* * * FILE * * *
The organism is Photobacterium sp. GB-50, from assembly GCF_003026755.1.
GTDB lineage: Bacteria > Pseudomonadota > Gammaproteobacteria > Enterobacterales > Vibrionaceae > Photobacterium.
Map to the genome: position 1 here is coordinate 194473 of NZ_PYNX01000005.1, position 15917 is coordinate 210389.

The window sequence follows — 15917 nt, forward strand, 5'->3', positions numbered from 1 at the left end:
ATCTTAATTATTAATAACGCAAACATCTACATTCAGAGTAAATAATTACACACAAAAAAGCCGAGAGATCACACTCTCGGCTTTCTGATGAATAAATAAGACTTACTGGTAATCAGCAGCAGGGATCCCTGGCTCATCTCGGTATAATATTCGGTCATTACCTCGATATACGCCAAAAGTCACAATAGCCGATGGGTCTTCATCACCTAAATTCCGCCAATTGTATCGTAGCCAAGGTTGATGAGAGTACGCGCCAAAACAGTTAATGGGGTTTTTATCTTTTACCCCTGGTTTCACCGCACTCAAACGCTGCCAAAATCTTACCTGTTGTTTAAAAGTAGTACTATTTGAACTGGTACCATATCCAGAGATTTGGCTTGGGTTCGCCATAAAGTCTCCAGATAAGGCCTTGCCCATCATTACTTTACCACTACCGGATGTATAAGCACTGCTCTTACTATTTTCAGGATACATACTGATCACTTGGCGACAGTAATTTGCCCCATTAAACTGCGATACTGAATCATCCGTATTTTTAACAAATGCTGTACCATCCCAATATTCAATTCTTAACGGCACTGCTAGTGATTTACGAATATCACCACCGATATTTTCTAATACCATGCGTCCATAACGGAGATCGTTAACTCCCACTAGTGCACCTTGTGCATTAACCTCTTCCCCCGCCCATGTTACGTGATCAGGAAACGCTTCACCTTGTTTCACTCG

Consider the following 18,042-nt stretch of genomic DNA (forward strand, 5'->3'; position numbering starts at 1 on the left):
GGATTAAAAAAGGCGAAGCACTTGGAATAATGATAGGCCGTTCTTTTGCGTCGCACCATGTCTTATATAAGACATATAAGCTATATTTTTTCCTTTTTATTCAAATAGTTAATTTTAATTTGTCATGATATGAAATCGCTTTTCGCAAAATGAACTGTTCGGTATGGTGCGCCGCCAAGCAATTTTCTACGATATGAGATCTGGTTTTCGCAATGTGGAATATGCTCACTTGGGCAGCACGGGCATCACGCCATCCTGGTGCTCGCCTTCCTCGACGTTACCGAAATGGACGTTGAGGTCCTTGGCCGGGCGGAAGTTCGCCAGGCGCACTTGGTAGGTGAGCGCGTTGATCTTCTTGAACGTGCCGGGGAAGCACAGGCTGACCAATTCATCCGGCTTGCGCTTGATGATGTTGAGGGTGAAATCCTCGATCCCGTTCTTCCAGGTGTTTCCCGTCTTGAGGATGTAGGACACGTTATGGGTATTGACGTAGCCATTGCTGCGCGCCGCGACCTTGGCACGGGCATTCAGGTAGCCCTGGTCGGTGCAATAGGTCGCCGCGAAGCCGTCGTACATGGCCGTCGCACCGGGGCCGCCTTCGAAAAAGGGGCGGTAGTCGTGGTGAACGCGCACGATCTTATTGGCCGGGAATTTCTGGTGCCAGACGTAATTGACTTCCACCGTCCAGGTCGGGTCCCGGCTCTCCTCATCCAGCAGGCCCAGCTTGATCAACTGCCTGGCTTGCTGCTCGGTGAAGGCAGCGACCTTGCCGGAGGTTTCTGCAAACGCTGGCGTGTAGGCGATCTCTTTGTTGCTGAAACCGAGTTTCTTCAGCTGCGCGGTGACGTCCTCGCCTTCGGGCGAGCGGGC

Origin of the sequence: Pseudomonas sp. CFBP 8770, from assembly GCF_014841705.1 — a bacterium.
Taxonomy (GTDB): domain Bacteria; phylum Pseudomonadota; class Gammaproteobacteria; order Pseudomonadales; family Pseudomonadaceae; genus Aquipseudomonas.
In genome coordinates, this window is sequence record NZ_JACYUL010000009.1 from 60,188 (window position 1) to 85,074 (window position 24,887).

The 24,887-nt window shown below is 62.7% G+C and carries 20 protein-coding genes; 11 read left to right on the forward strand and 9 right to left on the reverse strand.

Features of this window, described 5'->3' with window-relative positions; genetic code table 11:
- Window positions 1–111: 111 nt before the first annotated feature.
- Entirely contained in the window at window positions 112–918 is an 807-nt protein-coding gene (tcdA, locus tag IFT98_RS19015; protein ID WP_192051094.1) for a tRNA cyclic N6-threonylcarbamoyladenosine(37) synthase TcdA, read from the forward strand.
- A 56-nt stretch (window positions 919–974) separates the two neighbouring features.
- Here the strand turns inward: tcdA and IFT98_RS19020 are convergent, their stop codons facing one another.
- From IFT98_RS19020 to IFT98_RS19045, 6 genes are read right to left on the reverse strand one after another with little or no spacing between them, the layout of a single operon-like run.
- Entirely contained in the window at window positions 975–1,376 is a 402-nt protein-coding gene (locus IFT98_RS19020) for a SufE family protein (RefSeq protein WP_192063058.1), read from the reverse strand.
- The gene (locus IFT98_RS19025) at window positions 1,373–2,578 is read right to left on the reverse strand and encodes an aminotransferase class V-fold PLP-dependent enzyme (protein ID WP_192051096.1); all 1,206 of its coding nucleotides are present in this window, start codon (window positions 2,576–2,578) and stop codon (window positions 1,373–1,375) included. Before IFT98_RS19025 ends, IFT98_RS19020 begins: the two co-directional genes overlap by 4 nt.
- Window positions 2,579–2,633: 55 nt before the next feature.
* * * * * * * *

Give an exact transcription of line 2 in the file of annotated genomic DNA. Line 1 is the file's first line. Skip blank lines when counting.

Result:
GTDB lineage: Bacteria > Pseudomonadota > Gammaproteobacteria > Enterobacterales > Vibrionaceae > Photobacterium.